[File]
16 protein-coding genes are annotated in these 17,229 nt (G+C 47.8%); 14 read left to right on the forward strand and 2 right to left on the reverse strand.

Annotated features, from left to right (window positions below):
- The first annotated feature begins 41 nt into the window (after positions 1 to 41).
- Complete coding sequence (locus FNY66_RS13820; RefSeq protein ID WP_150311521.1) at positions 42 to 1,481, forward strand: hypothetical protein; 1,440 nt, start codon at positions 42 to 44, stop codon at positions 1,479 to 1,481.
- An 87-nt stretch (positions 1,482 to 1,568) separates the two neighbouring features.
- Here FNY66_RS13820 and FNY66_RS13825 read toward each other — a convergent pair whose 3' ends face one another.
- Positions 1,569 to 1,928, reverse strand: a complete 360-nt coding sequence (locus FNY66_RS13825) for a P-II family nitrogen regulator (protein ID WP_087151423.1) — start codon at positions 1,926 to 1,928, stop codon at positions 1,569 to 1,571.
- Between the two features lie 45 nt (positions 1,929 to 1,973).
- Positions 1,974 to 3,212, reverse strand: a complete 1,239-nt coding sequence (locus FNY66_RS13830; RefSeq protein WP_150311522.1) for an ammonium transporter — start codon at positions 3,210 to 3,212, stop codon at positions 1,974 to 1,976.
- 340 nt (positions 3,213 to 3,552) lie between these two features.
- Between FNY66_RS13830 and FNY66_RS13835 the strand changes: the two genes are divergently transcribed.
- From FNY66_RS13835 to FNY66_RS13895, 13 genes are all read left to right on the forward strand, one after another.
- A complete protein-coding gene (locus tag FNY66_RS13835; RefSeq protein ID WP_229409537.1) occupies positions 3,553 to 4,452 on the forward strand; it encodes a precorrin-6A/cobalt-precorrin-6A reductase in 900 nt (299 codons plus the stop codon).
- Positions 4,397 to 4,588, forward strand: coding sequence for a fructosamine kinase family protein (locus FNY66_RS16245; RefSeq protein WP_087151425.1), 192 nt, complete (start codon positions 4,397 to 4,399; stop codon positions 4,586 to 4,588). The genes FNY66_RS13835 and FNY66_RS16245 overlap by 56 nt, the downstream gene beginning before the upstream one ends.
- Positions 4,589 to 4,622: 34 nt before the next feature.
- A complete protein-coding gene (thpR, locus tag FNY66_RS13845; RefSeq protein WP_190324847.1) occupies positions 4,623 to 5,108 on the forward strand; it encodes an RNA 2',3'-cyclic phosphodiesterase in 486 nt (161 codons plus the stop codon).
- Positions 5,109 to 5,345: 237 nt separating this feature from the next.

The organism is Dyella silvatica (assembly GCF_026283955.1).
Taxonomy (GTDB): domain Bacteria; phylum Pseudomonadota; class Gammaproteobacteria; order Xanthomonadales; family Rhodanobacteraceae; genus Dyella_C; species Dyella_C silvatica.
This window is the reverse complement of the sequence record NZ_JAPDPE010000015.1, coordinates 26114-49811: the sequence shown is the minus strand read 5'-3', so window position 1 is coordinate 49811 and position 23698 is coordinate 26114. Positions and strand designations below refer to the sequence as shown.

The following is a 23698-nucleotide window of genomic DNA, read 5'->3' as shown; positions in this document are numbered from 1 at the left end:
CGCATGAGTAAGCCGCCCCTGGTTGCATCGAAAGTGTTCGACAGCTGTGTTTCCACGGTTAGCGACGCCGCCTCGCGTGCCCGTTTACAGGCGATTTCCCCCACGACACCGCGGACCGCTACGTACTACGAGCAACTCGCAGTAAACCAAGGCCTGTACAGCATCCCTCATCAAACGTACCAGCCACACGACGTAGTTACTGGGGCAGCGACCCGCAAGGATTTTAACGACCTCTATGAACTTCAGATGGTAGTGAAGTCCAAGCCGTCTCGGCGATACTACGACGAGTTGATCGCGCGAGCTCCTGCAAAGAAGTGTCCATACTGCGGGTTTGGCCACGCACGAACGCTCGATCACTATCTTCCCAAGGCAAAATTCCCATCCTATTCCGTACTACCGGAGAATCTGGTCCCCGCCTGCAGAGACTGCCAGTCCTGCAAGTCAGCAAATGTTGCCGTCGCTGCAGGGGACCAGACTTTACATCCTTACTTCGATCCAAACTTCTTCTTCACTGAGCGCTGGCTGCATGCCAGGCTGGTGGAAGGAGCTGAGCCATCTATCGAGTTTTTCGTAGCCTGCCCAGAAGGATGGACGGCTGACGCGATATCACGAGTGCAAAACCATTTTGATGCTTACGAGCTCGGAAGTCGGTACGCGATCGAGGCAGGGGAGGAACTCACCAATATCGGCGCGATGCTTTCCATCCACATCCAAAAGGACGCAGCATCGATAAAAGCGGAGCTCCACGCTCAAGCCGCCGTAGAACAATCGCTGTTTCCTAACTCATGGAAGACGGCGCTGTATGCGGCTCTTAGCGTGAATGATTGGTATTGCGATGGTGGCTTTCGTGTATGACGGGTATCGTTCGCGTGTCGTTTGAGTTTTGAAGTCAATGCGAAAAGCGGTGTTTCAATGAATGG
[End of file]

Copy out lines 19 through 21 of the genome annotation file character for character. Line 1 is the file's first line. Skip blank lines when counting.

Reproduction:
Taxonomy (GTDB): domain Bacteria; phylum Pseudomonadota; class Gammaproteobacteria; order Xanthomonadales; family Rhodanobacteraceae; genus Dyella_C; species Dyella_C silvatica.
This window is the reverse complement of the sequence record NZ_JAPDPE010000015.1, coordinates 26114-49811: the sequence shown is the minus strand read 5'-3', so window position 1 is coordinate 49811 and position 23698 is coordinate 26114. Positions and strand designations below refer to the sequence as shown.

The following is a 23698-nucleotide window of genomic DNA, read 5'->3' as shown; positions in this document are numbered from 1 at the left end: